Hantz Woodlands and Its Continued Use of Volunteers

Hantz Woodlands’ President Mike Score was on WDET last week to talk about its second community tree planting, which it held this past Saturday. On a previous post, I detailed why Hantz Woodlands’ use of volunteers was likely illegal. In short, there is a strong legal presumption that individuals who work for a  for-profit business, such as Hantz Woodlands, are regarded as employees for the purpose of many state and federal employment laws. Those employment laws provide employees with specific statutory benefits, such as minimum wage and workers compensation. This is true regardless of any agreement between Hantz Woodlands and its volunteers as a worker and its employer cannot contract around the statutory benefits and protections provided by employment law. If they could, then employment laws wouldn’t have much teeth.

During Mike Score’s WDET appearance, Jerome Vaughn asked him directly about Hantz Woodlands’ practice of utilizing volunteers to operate its for-profit business. Mr. Score acknowledged that some people had complained about Hantz Woodlands’ use of volunteers. He justified the practice by reasoning that since Hantz Woodlands’ business if focused on creating a positive change in an area of the City that has been long-neglected, it provides some form of social benefit. This begs the question: why not incorporate a nonprofit corporation, which is the typical entity choice for enterprises focused on providing a social rather than private benefit, to do this work? According to Mr. Score, the benefit of having Hantz Woodlands’ be a for-profit business is that it will have the operating budget to sustain the impact that the volunteers make going forward.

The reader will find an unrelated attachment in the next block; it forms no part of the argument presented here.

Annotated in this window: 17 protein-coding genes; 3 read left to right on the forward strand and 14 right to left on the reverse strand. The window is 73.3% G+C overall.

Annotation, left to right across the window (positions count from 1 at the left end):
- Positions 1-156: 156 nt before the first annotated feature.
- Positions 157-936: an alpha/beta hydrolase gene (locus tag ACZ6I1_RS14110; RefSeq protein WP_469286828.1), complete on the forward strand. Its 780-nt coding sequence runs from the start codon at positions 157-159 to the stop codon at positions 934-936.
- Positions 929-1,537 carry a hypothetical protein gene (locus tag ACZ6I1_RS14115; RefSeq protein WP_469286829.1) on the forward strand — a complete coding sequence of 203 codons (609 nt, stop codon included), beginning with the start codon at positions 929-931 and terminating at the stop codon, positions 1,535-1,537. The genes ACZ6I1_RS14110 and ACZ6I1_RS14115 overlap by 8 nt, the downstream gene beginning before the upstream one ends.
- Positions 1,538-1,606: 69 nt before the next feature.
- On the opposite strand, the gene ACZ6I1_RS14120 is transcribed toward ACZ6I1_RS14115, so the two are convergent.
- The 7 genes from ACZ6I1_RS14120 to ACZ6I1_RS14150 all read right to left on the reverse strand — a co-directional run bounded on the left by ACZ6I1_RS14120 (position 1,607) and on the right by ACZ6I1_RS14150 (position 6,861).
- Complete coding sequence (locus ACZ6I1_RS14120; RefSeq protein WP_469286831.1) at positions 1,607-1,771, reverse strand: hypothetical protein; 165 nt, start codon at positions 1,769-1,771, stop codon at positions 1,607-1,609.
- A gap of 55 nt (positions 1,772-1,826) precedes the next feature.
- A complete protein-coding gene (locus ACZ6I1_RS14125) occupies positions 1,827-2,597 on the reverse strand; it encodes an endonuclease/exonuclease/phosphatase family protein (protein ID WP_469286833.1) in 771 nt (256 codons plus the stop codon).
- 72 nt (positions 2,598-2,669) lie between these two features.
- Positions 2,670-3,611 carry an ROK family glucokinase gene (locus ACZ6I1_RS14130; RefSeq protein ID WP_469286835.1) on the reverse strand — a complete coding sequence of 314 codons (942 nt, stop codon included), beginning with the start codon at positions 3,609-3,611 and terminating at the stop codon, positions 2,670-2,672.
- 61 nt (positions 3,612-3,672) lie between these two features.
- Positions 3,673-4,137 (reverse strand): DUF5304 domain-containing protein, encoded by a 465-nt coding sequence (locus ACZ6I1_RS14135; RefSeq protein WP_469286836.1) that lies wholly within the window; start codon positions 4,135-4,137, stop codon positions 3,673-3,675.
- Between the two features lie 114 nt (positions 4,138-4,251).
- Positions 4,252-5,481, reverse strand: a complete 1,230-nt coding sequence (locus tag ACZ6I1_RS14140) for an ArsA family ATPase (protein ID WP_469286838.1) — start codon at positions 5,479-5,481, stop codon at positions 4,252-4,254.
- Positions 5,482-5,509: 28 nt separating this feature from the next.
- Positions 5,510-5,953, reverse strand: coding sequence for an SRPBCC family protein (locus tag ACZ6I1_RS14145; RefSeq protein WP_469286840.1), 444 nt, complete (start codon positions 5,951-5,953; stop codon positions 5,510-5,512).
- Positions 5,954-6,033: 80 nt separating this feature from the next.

First, it is important to point out the falsehood that exists in Mr. Score’s reasoning. Operating budgets are not something unique to for-profit businesses. All enterprises need some start-up capital to being its work. All enterprises, once they have received their start-up capital, need to develop some operating budget to determine how that money will be best spent. This is no different for nonprofit corporations as opposed to a limited liability company. How that start-up capital is obtained is also not all that different for nonprofit corporations; in fact, nonprofit corporations have a greater array of methods for obtaining start-up capital than for-profit businesses. A nonprofit corporation can not only receive capital investments from shareholders and take out loans, but it can also accept grants from private foundations and can receive tax-deductible donations assuming the nonprofit is a 501(c)(3) organization. Further, a 501(c)(3) organization is exempt from paying corporate income taxes which means that a nonprofit tax-exempt corporation gets to keep more of the money it has and dedicate it to its tax-exempt purpose.